(This blog post by Dr. Ben Chapman was published June 2, 2014, on Barfblog and is republished here with his permission.) A couple of years ago, I heard a retailer food safety dude tell a group of farmers that his team keeps track of companies linked to illnesses and recalls. The buyer paid attention to how the incident was handled, especially watching for an expanding recall (indicating poor sanitation or traceability) and any public comments by the company. The collected info. was used to evaluate whether they would buy from the supplier in the future. Being linked to tragic illnesses usually results in more than just writing off product; fallout also often includes a loss of trust within the buying community and a poor reputation with consumers. And that’s what I told Bill Shea of Crain’s Detroit Business when he asked what might be ahead for Wolverine Packing Co. Here’s part of his story:
The business fallout from Detroit-based Wolverine Packing Co.’s May 19 recall of 1.8 million pounds of ground beef that may be contaminated with potentially deadly E. coli bacteria won’t be known for some time. Investigations, both internal and by government officials, are underway. So is at least one lawsuit. Wolverine, which had $1 billion in revenue last year, declined to discuss any business practices that may change, or how it may be affected financially, until it completes its own internal investigation. “Since the voluntary recall was launched, the company still is conducting an internal investigation into the recall and assisting the U.S. Department of Agriculture’s Food Safety and Inspection Service as it continues to look into the matter,” said Chuck Sanger, Wolverine’s outside spokesman via Hartland, Wis.-based food industry public relations firm Charleston Orwig Inc.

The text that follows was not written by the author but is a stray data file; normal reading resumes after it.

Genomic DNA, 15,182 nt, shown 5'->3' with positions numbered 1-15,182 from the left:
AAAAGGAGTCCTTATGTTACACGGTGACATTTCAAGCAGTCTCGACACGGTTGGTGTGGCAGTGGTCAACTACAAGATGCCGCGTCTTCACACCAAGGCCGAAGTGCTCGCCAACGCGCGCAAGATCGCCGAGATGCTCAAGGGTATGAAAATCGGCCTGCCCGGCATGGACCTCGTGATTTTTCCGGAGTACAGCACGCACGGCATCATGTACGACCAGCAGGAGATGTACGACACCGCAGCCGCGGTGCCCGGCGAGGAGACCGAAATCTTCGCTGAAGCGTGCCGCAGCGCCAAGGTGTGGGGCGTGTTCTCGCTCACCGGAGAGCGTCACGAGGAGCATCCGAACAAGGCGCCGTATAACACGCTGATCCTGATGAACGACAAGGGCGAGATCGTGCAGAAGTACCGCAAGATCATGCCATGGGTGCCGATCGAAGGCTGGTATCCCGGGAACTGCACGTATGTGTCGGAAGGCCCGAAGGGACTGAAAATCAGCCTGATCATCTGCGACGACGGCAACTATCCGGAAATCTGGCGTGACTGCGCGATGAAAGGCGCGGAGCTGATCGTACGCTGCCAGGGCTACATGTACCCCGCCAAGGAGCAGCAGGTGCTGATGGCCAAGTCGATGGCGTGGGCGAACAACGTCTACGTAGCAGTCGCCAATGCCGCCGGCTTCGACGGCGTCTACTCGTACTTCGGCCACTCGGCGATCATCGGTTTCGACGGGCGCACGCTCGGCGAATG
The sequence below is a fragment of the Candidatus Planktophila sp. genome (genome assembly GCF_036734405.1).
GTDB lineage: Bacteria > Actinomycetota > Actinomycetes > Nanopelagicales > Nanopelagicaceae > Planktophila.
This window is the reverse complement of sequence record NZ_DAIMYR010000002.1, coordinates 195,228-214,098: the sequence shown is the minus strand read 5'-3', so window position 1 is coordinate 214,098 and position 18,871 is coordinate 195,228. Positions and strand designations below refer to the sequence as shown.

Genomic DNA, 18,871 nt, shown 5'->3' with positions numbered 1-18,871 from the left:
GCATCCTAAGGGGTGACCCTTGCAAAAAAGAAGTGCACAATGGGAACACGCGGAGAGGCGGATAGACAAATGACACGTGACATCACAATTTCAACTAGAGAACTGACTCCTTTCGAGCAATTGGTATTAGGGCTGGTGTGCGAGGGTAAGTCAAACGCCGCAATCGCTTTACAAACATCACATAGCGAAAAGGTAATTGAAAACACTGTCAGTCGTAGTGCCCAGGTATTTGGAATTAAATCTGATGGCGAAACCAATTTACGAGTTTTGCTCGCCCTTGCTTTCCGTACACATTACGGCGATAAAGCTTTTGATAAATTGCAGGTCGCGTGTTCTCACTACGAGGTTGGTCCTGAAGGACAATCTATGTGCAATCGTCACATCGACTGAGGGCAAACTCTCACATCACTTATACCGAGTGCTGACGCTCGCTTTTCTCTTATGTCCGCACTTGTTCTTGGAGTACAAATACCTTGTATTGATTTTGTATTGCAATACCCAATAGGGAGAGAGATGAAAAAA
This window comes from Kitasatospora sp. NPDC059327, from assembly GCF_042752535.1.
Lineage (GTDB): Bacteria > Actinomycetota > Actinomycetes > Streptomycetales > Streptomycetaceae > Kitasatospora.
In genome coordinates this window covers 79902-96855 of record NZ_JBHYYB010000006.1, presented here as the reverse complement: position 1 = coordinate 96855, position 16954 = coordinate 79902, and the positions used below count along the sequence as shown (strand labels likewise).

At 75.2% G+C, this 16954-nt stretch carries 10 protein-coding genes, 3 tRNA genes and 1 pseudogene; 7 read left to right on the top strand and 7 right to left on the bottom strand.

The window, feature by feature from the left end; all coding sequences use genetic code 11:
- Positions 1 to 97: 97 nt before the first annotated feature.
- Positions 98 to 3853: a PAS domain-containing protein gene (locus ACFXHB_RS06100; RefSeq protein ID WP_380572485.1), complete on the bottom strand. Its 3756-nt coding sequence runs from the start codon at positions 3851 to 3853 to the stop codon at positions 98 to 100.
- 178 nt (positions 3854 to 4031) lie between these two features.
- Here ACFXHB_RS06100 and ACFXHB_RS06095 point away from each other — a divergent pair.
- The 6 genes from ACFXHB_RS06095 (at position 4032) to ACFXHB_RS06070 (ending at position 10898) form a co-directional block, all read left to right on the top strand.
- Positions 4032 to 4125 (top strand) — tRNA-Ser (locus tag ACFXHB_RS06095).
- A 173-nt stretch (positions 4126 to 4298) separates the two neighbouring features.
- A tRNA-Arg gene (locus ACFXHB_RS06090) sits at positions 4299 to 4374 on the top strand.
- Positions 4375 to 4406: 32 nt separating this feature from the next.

Shea’s article continues:
Bad press and lawsuits trigger worry by suppliers, who may turn elsewhere. “Trying to sell back to that industry that is purchasing can be an uphill battle,” said Ben Chapman, an assistant professor and food safety extension specialist at North Carolina State University. “The loss of that 1.8 million pounds is one thing. It’s difficult to put a monetary value on (goodwill); it’s more than just the product.” Companies that have closed in the wake of a major recall couldn’t survive the combination of lawsuits and loss of trust, Chapman said. In Wolverine’s case, he expects customers to have questions no matter what investigations show. “If everything is up to what’s expected, the buyers may say, “What are you to doing to address what went wrong?’ ” he said. “It’s not a random act. Something happened. Either the system they have failed or the system they have wasn’t good enough.”